Credit Card Validation

April 8, 2011

This is fairly straight forward. The variable two? alternates between true and false, telling us when to double the current digit. At the end of the input, the check digit is calculated as 10 − sum mod 10, except that if the sum is divisible by 10 the check digit is 0; the check digit is added to the end of the input number by multiplying the input number by 10 then adding the check digit. The only trick we employ is to pre-compute the digit-sums of the doubled digits and store them in an array:

(define (luhn n)
  (define (x2 n) (vector-ref #(0 2 4 6 8 1 3 5 7 9) n))
  (let loop ((ds (reverse (digits n))) (s 0) (two? #t))
    (cond ((null? ds)
            (let* ((sum (modulo s 10))
                   (check (if (zero? sum) 0 (- 10 sum))))
              (+ (* n 10) check)))
          (two? (loop (cdr ds) (+ s (x2 (car ds))) #f))
          (else (loop (cdr ds) (+ s (car ds)) #t)))))

Checking is even simpler:

(define (luhn? n)
  (define (x2 n) (vector-ref #(0 2 4 6 8 1 3 5 7 9) n))
  (let loop ((ds (reverse (digits n))) (s 0) (two? #f))
    (cond ((null? ds) (zero? (modulo s 10)))
          (two? (loop (cdr ds) (+ s (x2 (car ds))) #f))
          (else (loop (cdr ds) (+ s (car ds)) #t)))))

The definition of the pre-computed array of doubled digits and the calculation of the sum are duplicated between the two functions. If you object to that, you can define the two functions like this:

(define luhn #f)
(define luhn? #f)
(letrec ((x2 (lambda (n)
          (vector-ref #(0 2 4 6 8 1 3 5 7 9) n)))
         (luhn-sum (lambda (n two?)
           (let loop ((ds (reverse (digits n))) (s 0) (two? two?))
              (cond ((null? ds) s)
                    (two? (loop (cdr ds) (+ s (x2 (car ds))) #f))
                    (else (loop (cdr ds) (+ s (car ds)) #t)))))))
    (set! luhn (lambda (n)
      (let* ((sum (modulo (luhn-sum n #t) 10))
             (check (if (zero? sum) 0 (- 10 sum))))
        (+ (* n 10) check))))
    (set! luhn? (lambda (n)
      (zero? (modulo (luhn-sum n #f) 10)))))

In this case the duplicated code is small enough that it probably doesn’t matter, but this technique of hiding the duplicated code inside a letrec can be useful if the duplicated code is larger.

A small test assures us that everything is working properly:

(define (luhn-test)
  (assert (luhn 4992739871) 49927398716)
  (assert (luhn? 49927398716) #t)
  (assert (luhn? 49927398715) #f)
  (do ((i 0 (+ i 1))) ((= i 10000))
    (assert (luhn? (luhn (randint #e1e8))) #t))
  (do ((i 0 (+ i 1))) ((= i 100))
    (assert (luhn? (luhn (randint (expt 10 i)))) #t)))

We used digits, randint and assert from the Standard Prelude. You can run the program at http://programmingpraxis.codepad.org/io514WKh.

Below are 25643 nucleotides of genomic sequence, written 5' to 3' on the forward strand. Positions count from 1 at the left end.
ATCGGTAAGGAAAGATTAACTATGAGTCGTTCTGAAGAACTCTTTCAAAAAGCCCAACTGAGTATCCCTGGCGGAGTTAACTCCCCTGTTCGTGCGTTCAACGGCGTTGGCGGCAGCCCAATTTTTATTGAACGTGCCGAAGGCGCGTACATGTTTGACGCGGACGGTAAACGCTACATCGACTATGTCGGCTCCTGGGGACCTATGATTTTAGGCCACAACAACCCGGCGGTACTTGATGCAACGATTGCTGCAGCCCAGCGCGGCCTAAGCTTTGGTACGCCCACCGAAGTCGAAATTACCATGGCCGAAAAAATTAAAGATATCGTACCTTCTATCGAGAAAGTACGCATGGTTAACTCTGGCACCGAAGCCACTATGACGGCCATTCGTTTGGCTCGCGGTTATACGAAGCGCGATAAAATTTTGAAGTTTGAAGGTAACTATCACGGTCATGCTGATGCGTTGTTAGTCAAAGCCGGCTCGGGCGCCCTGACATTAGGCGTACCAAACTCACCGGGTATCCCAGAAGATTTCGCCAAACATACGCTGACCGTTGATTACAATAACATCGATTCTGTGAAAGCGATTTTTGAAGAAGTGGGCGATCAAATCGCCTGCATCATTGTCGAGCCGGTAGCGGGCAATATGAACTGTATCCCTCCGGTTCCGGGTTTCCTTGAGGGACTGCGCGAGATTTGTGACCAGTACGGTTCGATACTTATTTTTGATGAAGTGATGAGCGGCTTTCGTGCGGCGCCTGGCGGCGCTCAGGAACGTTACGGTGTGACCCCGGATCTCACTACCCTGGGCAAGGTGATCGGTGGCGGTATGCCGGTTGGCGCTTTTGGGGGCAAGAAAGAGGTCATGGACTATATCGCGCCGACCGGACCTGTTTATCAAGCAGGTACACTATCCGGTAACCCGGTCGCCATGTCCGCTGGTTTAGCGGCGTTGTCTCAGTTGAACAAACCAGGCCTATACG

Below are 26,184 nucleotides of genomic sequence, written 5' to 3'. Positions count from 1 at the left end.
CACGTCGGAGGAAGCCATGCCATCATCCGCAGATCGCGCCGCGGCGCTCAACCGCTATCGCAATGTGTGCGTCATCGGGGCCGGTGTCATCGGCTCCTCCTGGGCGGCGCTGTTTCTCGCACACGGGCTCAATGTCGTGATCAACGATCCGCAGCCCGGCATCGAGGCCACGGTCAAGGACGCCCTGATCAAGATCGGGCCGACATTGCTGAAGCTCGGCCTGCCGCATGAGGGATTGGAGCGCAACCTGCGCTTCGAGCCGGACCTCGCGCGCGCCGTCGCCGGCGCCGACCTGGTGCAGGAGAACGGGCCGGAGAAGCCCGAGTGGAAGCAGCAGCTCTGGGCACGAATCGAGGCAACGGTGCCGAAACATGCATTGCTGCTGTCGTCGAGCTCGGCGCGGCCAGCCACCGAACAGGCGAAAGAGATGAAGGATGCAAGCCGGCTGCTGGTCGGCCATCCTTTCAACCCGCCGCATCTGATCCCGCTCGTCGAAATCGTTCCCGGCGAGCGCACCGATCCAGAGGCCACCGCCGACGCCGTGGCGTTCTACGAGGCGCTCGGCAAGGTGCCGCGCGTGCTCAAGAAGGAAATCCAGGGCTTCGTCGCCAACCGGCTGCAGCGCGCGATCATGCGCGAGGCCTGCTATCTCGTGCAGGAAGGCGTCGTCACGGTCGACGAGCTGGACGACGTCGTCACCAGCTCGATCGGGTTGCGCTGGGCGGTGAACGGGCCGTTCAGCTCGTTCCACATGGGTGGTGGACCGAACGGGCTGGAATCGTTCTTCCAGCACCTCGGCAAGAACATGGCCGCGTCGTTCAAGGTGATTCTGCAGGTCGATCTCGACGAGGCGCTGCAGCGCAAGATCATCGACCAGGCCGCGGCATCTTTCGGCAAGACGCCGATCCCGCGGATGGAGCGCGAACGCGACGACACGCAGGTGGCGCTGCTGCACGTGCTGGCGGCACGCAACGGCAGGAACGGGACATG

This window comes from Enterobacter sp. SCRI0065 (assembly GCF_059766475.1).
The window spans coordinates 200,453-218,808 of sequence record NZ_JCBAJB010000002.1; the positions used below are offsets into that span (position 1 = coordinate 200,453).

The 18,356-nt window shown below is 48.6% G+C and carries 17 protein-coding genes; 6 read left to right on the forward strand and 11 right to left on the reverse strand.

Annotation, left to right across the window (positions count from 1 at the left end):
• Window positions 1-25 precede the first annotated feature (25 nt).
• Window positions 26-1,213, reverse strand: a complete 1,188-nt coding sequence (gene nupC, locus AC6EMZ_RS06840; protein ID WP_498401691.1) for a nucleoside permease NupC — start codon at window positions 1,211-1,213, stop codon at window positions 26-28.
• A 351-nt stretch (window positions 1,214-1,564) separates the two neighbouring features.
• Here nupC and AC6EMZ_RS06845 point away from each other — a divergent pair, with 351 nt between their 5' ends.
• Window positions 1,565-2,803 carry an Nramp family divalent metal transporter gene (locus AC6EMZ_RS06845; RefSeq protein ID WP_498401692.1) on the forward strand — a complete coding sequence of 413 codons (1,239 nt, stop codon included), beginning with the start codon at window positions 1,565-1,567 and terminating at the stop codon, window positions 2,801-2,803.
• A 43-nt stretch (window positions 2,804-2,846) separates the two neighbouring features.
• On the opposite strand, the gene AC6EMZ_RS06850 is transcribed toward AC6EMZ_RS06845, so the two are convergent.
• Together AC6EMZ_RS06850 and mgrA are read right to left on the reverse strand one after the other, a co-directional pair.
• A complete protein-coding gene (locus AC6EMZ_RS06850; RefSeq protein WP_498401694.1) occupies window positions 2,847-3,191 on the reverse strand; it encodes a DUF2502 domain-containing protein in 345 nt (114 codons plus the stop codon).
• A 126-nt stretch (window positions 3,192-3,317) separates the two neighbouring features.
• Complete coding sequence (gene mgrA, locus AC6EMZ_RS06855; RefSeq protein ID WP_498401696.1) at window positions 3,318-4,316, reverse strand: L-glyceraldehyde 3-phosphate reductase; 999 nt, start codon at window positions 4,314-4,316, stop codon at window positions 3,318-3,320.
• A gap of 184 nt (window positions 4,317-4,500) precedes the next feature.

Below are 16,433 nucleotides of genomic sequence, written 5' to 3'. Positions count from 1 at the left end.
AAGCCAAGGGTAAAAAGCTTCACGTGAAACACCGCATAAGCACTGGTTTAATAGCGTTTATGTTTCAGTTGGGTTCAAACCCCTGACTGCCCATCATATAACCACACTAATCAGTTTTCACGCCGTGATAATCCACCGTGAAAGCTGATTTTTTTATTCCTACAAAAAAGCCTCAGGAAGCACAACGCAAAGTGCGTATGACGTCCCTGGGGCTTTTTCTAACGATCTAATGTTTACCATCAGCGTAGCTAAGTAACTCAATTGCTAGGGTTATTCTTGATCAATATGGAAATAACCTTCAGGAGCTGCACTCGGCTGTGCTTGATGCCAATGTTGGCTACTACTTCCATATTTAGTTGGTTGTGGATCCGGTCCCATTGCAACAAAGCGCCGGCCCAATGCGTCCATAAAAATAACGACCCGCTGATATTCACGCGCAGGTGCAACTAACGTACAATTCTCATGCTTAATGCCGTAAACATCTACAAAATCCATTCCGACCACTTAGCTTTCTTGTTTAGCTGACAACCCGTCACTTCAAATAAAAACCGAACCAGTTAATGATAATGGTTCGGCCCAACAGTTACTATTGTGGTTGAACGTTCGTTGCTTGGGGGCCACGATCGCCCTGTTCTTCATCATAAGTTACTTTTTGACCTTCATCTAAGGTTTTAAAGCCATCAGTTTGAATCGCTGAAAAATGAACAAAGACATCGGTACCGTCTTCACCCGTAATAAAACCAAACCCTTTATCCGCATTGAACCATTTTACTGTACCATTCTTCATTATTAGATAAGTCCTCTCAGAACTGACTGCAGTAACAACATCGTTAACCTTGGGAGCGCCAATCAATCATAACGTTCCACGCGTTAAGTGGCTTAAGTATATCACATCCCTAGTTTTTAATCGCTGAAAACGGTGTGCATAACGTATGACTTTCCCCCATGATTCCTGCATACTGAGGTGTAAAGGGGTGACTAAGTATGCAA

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14 Responses to “Credit Card Validation”

  1. My Haskell solution (see http://bonsaicode.wordpress.com/2011/04/08/programming-praxis-credit-card-validation/ for a version with comments):

    import Data.Char
    import Data.List.HT
    
    luhnSum :: Integral a => a -> a
    luhnSum n = digitSum a + digitSum (show . (* 2) . digitToInt =<< b)
        where [a,b] = sliceHorizontal 2 . reverse $ show n
              digitSum = sum . map (fromIntegral . digitToInt)
    
    isValid :: Integral a => a -> Bool
    isValid n = mod (luhnSum n) 10 == 0
    
    makeValid :: Integral a => a -> a
    makeValid n = 10*n + mod (10 - mod (luhnSum $ 10*n) 10) 10
    
  2. [...] today’s Programming Praxis exercise our goal is to write to functions related to the Luhn credit card [...]

  3. Graham said

    I came up with two versions of my intermediate Luhn sum function: one that
    creates a list and modifies it in-place, and another that uses iterators
    instead. My solution is available on github.

  4. Jussi Piitulainen said

    Just numbers; just one recursive branch / two vectors.
    First I missed that (- 10 (modulo 30 10)) is 10, not 0.
    Then Ikarus thought that (modulo -30 10) => 10. Sigh.

    (define (luhn-digit digits)
      (define (modulo n m) (- n (* m (floor (/ n m))))) ;...                                                                     
      (let loop ((digits digits) (neg-sum 0)
                 (vig '#(0 2 4 6 8 1 3 5 7 9))
                 (vug '#(0 1 2 3 4 5 6 7 8 9)))
        (if (zero? digits)
            (modulo neg-sum 10)
            (loop (quotient digits 10)
                  (- neg-sum (vector-ref vig (modulo digits 10)))
                  vug vig))))
    
    (define (luhn? digits) (= digits (luhn (quotient digits 10))))
    
    (define (luhn digits) (+ (* digits 10) (luhn-digit digits)))
    
    (write (luhn? 49927398716))
    (write (luhn? 3020))
    (write (luhn? 3129))
    (newline)
    
  5. arturasl said

    Wanted to see if I still remember Linux assembly so I wrote my answer in it: github. It might be possible to make the answer more readable and shorter, but that would take me an additional hour…

  6. Mike said
    dd = ((0,0), (1,2), (2,4), (3,6), (4,8),
          (5,1), (6,3), (7,5), (8,7), (9,9))
    
    def luhn(ds):
        '''